Intervening to End Domestic Violence
Just in time for Domestic Violence Awareness Month in October, the Wisconsin Coalition Against Domestic Violence released their annual domestic violence homicide report for 2010. The deaths in Wisconsin totaled 58, that’s an average of about one death each week due to domestic violence. And though that number was down in comparison to 2009, it is still the second highest number of homicides in the report’s ten-year history.
Hope House of South Central Wisconsin provides free shelter and advocacy to victims of domestic violence and regularly sees the risk of fatality. Women disclose that without Hope House their abusers may have killed them. Other women disclose that the abuse they experienced was so unbearable that if they hadn’t connected with Hope House, they may have killed their abuser. Intervention services for victims of domestic violence are critical to reducing these deaths and providing safety and renewal.
Beyond providing emergency shelter, Hope House provides individual counseling – advocates discuss safety planning, healthy coping strategies, options counseling, information and resource sharing, and referrals to other helpful agencies. Advocates accompany victims to court hearings and Sexual Assault Nurse Examinations and participate in a 24/7 on-call emergency response. An attorney on staff provides information on family law issues and, in some cases, provides representation for restraining orders. Support groups are provided for adults, kids, and teens. A 24-hour confidential helpline (1-800-584-6790) is available for victims, family members or friends of victims, and for service providers.
Effective domestic violence intervention requires a coordinated effort by multiple agencies. Hope House is a part of several county-wide Coordinated Community Response (CCR) teams. These teams work to support victims and hold perpetrators accountable by identifying gaps in the system and collaborating on victim-centered and trauma-informed protocols. Members include Hope House, law enforcement, health care providers, prosecution, human services, school staff, clergy, and more.
In addition to these intervention efforts, education is necessary for ending the intergenerational cycle of violence. In the last few years, Hope House has given student presentations at all 23 public school districts in their five-county service area. Their Education Coordinator teaches students about bullying, internet safety, healthy relationships, dating violence, gender roles and violence, bystander intervention, and more. These prevention efforts strive to teach students the value of respect and empathy and the skills for safely intervening violence – to raise a generation that will not tolerate domestic violence.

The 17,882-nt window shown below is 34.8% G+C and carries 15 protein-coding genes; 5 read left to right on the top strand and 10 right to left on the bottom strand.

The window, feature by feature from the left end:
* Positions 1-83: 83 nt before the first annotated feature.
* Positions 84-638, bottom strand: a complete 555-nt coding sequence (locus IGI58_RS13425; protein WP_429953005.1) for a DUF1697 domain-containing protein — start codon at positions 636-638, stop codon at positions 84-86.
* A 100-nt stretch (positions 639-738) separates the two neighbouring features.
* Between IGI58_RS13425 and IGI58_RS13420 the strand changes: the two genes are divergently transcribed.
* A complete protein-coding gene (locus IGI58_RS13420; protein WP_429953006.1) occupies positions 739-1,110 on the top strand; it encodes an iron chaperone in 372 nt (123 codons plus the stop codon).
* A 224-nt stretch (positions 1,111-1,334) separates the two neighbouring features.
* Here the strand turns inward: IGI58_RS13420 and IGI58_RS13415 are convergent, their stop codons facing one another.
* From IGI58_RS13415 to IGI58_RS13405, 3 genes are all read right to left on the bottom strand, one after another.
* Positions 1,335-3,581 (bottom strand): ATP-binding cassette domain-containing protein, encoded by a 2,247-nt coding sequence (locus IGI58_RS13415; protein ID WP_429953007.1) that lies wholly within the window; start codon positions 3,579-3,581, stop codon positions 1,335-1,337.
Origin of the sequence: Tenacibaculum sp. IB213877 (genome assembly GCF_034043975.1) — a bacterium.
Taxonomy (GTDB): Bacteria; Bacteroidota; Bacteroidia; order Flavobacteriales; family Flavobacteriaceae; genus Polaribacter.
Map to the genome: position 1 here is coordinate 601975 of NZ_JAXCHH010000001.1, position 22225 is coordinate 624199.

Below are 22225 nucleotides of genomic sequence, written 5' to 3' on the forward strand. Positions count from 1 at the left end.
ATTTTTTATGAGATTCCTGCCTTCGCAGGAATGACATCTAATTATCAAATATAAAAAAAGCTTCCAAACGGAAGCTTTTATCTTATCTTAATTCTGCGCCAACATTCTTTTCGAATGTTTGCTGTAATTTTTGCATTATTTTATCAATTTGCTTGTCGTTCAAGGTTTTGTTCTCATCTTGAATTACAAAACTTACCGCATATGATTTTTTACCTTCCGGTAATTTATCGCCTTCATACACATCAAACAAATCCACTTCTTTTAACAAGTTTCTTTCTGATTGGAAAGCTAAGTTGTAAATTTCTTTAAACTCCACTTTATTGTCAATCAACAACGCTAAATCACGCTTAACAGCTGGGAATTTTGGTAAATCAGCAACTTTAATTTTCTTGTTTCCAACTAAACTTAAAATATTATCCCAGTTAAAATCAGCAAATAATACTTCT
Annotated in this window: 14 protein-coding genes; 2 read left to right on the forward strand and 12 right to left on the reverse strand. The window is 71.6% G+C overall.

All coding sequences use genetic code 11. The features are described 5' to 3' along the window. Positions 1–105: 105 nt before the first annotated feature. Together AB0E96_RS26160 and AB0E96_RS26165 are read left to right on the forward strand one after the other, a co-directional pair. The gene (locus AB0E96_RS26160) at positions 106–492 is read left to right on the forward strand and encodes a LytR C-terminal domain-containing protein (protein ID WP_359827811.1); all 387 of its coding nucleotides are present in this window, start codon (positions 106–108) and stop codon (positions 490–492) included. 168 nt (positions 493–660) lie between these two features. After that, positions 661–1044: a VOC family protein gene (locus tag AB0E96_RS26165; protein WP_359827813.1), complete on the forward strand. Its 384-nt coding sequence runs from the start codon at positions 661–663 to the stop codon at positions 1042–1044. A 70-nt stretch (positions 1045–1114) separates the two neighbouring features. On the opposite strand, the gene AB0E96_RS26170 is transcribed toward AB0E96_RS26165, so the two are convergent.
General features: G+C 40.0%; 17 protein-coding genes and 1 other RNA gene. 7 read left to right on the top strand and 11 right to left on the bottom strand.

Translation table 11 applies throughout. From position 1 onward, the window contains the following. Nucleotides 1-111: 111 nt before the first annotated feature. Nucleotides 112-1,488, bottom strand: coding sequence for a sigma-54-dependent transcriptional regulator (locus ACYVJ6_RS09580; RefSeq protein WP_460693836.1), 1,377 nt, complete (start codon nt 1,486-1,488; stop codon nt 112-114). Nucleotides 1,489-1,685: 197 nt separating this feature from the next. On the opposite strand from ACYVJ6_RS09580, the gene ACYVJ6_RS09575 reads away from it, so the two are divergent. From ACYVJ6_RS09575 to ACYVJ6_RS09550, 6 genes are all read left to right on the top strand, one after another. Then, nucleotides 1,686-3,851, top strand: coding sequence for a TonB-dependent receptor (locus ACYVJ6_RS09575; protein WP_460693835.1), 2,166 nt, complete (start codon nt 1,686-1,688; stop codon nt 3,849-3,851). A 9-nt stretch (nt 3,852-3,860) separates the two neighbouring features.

Since 2000, 15 people have died as a result of domestic violence in Hope House’s five-county service area. In order to honor these victims and observe Domestic Violence Awareness Month, Hope House is holding an Open House on October 11 from 5-7pm at their new location, 720 Ash Street in Baraboo.
Though Hope House is about to move its shelter into the new building, they are still raising money to pay for the purchase and renovations. A long term mortgage loan for $225,000 was used to purchase the building. A $51,536 contribution from Geraldine Berndt and $90,000 in Hope House reserves helped launch renovations. Geraldine had helped fund Hope House’s current shelter building in the 1980s and was so committed to the cause that she designated a portion of her Charitable Remainder Trust to Hope House at the time of her death. Individuals and businesses have generously contributed or pledged $146,782 to date and a construction loan for $118,451 kept the project moving forward.
To complete Phase One of the Capital Campaign, an additional $21,703 must be raised or borrowed in 2011. In 2012 and 2013, Phase Two of the Capital Campaign, will focus efforts on paying down the construction loan. Hope House is confident that the community will continue to contribute and support its mission of ending domestic violence.